Friday, December 18, 2009
Sunday, November 8, 2009
Thursday, October 29, 2009
Saturday, October 24, 2009
Revealing the beds to see what lies beneath
Tuesday, October 13, 2009
Wednesday, September 23, 2009
Wednesday, August 26, 2009
This marks my third summer working with the bees. I was thinking that 3 years sounds like a long time but it is nothing in helping me understand such a great mystery as the honeybee and the hive. Among beekeepers it is said that in order to be considered a beekeeper you need 5 years under your belt. Most people make it 3 at most. I understand why.
Last year, true to personal form, I thought I understood beekeeping pretty well. I worked with and studied under some great teachers and movers and shakers in the bee world. I went into a lot of hives and saw a lot of different bee realities. I knew what was going on most of the time and felt pretty comfortable in my work. That was until the cords were cut and I was out on my own. On my own and often too proud to ask for guidance…
Fear is the biggest hurdle in this work. It is not the fear of being stung that gets me. It is more the fear of upsetting a volatile being. It is the fear of hurting someone who cannot afford any more hurt. It is the fear of my own power to foster life and manifest death. With thousands of stinging insects buzzing in my ears all of these fears come rushing to the surface, forcing my heart to beat faster and harder, causing my entire body to quiver uncontrollably as if I had just downed a gallon of coffee.
With all of this fear I would forget to breathe.
Without breath it is likely I will make a fatal mistake. And I have.
Thousands of bees can live or die at my hand. That is a huge responsibility for someone who shies away from such things. One wrong move and the whole thing could end. One thoughtless manipulation and the bees could have a few weeks of recovery from my lack of forethought, or thought of their needs over my own.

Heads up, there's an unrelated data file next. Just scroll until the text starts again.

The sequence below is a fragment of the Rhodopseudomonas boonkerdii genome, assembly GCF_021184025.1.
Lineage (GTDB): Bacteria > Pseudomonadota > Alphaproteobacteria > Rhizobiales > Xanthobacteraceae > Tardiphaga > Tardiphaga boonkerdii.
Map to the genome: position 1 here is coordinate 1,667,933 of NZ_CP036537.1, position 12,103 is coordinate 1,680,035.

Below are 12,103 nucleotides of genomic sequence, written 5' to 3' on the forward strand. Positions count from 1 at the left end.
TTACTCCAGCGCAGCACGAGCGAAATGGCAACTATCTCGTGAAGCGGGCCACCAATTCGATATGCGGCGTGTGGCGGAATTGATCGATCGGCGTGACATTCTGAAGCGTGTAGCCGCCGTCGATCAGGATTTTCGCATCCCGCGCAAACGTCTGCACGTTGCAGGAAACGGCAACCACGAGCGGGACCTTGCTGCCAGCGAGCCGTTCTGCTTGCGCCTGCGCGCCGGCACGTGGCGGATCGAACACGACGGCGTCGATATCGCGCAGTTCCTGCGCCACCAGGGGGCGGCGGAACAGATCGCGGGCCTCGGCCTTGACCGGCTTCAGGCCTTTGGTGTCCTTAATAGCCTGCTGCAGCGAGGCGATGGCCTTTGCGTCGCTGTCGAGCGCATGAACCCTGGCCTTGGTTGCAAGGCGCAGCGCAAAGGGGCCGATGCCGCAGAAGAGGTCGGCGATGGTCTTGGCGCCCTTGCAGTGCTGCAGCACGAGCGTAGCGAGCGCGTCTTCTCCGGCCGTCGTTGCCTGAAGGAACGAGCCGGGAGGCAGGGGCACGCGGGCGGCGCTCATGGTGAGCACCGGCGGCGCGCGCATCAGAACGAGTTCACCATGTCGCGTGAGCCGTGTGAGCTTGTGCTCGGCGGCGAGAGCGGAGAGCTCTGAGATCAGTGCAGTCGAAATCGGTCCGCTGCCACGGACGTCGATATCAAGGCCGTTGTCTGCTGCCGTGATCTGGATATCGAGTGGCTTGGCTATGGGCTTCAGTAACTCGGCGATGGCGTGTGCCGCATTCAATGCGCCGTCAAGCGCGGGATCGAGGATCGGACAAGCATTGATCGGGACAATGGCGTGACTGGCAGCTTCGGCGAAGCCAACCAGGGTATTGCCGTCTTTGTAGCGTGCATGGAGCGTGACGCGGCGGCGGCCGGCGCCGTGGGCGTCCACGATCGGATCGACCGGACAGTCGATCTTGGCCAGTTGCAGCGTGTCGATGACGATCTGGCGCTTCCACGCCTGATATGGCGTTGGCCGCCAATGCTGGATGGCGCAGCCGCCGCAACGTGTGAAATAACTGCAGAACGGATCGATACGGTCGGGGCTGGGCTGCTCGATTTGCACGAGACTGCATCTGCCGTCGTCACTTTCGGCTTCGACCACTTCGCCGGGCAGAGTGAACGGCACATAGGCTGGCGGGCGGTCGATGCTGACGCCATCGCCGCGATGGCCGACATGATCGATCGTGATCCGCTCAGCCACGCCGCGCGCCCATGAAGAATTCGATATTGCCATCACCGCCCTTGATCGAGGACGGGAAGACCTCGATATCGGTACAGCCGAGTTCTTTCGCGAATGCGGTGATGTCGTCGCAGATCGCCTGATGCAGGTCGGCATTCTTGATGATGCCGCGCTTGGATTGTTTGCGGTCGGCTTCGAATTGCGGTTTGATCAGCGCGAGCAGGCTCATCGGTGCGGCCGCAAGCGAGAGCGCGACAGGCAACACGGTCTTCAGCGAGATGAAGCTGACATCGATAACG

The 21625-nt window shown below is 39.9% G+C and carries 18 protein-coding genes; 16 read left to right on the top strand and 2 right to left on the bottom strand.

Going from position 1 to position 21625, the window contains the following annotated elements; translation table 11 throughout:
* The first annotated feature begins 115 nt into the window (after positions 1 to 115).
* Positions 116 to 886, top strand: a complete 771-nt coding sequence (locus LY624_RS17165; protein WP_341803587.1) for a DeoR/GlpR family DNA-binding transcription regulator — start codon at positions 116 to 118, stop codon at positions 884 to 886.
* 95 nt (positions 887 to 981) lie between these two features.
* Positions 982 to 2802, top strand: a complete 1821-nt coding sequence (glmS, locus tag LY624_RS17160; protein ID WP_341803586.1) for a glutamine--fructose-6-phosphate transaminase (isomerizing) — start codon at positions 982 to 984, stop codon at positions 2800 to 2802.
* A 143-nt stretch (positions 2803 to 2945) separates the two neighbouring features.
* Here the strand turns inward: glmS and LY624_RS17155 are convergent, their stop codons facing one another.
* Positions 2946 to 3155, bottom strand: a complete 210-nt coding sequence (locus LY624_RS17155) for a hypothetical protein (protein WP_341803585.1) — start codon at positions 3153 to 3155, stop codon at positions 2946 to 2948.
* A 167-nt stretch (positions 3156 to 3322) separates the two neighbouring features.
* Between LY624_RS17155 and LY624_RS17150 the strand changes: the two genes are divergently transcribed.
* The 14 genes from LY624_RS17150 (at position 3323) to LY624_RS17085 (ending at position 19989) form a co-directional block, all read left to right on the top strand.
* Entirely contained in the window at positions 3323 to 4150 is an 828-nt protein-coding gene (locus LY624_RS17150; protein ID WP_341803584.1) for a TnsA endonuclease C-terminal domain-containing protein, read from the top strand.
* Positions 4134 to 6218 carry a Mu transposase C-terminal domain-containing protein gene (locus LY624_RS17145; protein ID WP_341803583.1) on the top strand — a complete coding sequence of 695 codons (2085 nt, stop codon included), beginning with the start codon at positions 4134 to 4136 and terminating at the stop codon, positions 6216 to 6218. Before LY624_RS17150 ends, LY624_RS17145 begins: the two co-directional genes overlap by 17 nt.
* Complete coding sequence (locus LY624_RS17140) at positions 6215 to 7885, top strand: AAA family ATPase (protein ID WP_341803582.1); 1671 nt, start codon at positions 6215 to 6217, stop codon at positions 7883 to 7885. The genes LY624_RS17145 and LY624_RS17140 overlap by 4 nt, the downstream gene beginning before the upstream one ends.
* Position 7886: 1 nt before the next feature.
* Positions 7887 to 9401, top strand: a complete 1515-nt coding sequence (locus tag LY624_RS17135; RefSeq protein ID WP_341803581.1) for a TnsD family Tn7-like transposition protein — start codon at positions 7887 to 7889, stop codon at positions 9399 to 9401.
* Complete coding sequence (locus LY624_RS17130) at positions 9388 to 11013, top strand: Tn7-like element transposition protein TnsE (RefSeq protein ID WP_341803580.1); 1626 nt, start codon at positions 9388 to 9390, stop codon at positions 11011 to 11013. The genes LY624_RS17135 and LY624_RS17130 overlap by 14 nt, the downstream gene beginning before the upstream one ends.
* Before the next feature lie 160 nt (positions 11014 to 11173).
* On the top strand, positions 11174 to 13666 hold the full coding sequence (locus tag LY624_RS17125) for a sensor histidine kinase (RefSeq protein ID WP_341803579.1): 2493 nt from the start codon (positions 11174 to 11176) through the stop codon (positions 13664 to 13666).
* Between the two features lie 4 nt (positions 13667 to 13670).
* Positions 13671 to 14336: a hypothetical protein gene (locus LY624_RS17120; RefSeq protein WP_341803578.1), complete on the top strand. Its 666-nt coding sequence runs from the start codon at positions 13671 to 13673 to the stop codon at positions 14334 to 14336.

This is beekeeping. This is learning.
Add to all of this disease and mites and my sleep is lost at night. I see why folks quit after 3 years. The pain of losing hives, of seeing your sweet little ladies inundated with those little blood sucking parasites. To see her little legs trying futilely to remove the mite that is so perfectly positioned so that the bee cannot get her off. To see the babes with shriveled wings and shrunken bodies is heartbreaking. Small hive beetle, wax moths, wasps, mice, ants, you name it…we are all after what the bees got. How about witnessing a brutal war between a weak hive and a strong hive. The strong hive will come and destroy the weak hive and steal all of it’s honey. Peaceful my ass!
When times are good, times are good. Nectar is flowing, brood is being born, the hive grows, the honey is stored. Everyone is happy and full of love and light. But when the slim times come. Well, you know. It’s ugly.
Mainly though, what I am doing is projecting my inner process onto the bees. I imagine this is much of the medicine that they offer up to us; and have offered up to us for thousands of years. They are healers and I a humble servant. My fear is for all sacred mysteries and I pray that we will make it through these challenging times together. I pray that in 2 years I will have a big beekeeping initiation. We will all do a waggle dance together to celebrate the harvest of health and prosperity as well as human submission to the divine wisdom of nature.
Is anyone reading this? Is blogging as inane as I believe it to be?
Thursday, July 23, 2009
This place is more a prayer than a garden
A piece of the planet so long abused for the sake of human progress